Rudolf Fleischer, Kurt Mehlhorn, Günter Rote, Emo Welzl, and Chee Yap:

1. On spontaneous inner and outer approximation of shapes

In: Proceedings of the Sixth Annual Symposium on Computational Geometry, Berkeley, California, June 6–8, 1990. Association for Computing Machinery, 1990; pp. 216–224. doi:10.1145/98524.98572

2. Simultaneous inner and outer approximation of shapes

Algorithmica 8 (1992), 365–389, (Zbl 760.68083). doi:10.1007/BF01758852 (This is a more detailed version of 1.)


For compact Euclidean bodies P, Q, we define λ(P,Q) to be the smallest ratio r/s such that P is contains a translated copy of Q scaled by a positive factor s and is contained in a translated copy of Q scaled by a positive factor r. This function λ gives us a new distance function between bodies which, unlike previously studied measures, is invariant under affine transformations. If homothetic bodies are identified, the logarithm of this function is a metric. (Two bodies are homothetic if one can be obtained from the other by scaling and translation.)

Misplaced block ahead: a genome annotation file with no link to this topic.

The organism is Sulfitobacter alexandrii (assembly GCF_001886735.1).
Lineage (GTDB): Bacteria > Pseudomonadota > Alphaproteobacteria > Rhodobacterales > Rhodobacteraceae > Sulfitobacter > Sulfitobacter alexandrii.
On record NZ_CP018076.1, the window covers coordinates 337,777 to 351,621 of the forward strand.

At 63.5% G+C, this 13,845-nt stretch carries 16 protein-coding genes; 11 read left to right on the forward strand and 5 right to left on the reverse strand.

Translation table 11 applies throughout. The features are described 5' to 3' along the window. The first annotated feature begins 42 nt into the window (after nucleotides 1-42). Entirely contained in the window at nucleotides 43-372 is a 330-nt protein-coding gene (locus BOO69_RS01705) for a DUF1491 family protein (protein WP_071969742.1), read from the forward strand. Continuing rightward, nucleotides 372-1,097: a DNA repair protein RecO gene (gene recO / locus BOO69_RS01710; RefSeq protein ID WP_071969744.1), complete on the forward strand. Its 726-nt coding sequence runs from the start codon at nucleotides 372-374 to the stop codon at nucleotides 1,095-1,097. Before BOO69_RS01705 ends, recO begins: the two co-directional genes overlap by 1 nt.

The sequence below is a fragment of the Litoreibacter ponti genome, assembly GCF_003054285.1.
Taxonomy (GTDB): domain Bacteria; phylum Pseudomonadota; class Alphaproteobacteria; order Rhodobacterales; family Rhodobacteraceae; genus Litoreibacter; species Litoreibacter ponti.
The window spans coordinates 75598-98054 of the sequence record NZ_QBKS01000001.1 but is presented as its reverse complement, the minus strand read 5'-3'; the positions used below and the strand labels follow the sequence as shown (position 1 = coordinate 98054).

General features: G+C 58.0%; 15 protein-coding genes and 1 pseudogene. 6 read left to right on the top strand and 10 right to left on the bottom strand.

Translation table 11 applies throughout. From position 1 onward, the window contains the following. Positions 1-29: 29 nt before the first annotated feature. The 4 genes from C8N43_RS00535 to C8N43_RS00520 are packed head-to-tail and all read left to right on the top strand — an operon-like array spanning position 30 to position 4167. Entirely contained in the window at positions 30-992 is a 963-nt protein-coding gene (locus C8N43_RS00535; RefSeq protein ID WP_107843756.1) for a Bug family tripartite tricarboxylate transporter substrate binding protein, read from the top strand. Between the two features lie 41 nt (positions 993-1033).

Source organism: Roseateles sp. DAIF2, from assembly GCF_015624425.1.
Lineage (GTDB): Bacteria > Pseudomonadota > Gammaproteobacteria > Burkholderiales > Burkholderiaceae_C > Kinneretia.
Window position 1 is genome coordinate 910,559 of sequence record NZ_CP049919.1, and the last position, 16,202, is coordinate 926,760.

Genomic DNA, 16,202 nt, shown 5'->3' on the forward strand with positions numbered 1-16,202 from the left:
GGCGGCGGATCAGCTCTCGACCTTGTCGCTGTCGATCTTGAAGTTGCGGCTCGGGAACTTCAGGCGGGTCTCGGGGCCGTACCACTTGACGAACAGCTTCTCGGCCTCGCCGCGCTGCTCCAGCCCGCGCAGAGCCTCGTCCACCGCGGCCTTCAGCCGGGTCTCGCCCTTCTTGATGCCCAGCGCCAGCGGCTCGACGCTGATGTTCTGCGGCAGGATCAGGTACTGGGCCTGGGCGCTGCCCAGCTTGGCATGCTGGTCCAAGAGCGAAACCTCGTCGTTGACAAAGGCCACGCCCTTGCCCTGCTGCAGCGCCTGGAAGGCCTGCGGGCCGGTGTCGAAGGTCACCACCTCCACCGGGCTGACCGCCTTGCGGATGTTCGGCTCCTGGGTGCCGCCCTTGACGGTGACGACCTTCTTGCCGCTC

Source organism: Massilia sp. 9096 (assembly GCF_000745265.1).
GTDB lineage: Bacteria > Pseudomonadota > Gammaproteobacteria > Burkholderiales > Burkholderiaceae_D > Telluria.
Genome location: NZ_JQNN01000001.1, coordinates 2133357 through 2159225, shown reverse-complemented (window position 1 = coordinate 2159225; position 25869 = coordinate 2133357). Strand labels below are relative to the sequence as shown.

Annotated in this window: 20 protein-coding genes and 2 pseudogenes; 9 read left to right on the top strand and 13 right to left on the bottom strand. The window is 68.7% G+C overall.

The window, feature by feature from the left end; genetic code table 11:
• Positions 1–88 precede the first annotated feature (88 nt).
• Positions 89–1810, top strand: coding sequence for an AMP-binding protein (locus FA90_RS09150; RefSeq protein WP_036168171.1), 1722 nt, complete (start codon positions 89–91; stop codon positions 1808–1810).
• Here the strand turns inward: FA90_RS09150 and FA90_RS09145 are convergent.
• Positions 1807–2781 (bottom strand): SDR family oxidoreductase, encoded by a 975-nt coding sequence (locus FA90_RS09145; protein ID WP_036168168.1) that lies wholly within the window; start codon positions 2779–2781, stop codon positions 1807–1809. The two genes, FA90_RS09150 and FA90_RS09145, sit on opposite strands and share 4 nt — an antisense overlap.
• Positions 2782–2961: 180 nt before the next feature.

For integer k≥3, we study λ(k), the minimum value such that for each convex polygon P there exists a convex k-gon Q with λ(P,Q)≤λ(k). Among other results, we prove that 2.118...≤λ(3)≤2.25 and λ(k) = 1 + Θ(1/k2). We give an O(n2 log2n)-time algorithm which, for any input convex n-gon P, finds a triangle T that minimizes λ(T,P) among triangles. However, in linear time we can find a triangle T with λ(T,P)≤2.25.

Our study is motivated by the attempt to reduce the complexity of the polygon containment problem, and also the motion-planning problem. In each case we describe algorithms which run faster when certain implicit slackness parameters of the input are bounded away from 1. These algorithms illustrate a new algorithmic paradigm in computational geometry for coping with complexity.

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